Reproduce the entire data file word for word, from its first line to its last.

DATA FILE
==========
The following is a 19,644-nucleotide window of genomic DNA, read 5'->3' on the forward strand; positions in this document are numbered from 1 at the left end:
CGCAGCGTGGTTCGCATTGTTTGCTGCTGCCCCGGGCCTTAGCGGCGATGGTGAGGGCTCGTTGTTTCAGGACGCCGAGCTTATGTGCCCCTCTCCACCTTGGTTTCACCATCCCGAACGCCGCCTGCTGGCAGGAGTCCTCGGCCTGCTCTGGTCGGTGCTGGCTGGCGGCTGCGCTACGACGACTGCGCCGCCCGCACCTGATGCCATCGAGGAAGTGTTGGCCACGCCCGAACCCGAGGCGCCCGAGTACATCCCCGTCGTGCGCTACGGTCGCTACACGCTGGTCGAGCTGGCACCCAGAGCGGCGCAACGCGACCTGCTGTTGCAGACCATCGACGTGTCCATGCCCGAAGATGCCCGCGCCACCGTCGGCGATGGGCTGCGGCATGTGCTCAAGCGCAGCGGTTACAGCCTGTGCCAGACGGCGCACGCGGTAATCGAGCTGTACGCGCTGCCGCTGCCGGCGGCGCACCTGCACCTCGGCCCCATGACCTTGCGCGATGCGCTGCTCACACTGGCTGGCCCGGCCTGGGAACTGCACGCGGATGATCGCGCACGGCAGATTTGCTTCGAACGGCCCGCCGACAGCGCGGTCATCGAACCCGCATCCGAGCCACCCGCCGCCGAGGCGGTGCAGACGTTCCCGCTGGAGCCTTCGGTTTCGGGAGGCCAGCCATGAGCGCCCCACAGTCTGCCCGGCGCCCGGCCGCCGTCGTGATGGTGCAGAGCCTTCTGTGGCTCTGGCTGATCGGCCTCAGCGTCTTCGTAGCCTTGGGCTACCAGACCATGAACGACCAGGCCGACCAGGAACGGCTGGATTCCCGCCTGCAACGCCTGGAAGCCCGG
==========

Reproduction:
The following is a 19,644-nucleotide window of genomic DNA, read 5'->3' on the forward strand; positions in this document are numbered from 1 at the left end:
CGCAGCGTGGTTCGCATTGTTTGCTGCTGCCCCGGGCCTTAGCGGCGATGGTGAGGGCTCGTTGTTTCAGGACGCCGAGCTTATGTGCCCCTCTCCACCTTGGTTTCACCATCCCGAACGCCGCCTGCTGGCAGGAGTCCTCGGCCTGCTCTGGTCGGTGCTGGCTGGCGGCTGCGCTACGACGACTGCGCCGCCCGCACCTGATGCCATCGAGGAAGTGTTGGCCACGCCCGAACCCGAGGCGCCCGAGTACATCCCCGTCGTGCGCTACGGTCGCTACACGCTGGTCGAGCTGGCACCCAGAGCGGCGCAACGCGACCTGCTGTTGCAGACCATCGACGTGTCCATGCCCGAAGATGCCCGCGCCACCGTCGGCGATGGGCTGCGGCATGTGCTCAAGCGCAGCGGTTACAGCCTGTGCCAGACGGCGCACGCGGTAATCGAGCTGTACGCGCTGCCGCTGCCGGCGGCGCACCTGCACCTCGGCCCCATGACCTTGCGCGATGCGCTGCTCACACTGGCTGGCCCGGCCTGGGAACTGCACGCGGATGATCGCGCACGGCAGATTTGCTTCGAACGGCCCGCCGACAGCGCGGTCATCGAACCCGCATCCGAGCCACCCGCCGCCGAGGCGGTGCAGACGTTCCCGCTGGAGCCTTCGGTTTCGGGAGGCCAGCCATGAGCGCCCCACAGTCTGCCCGGCGCCCGGCCGCCGTCGTGATGGTGCAGAGCCTTCTGTGGCTCTGGCTGATCGGCCTCAGCGTCTTCGTAGCCTTGGGCTACCAGACCATGAACGACCAGGCCGACCAGGAACGGCTGGATTCCCGCCTGCAACGCCTGGAAGCCCGG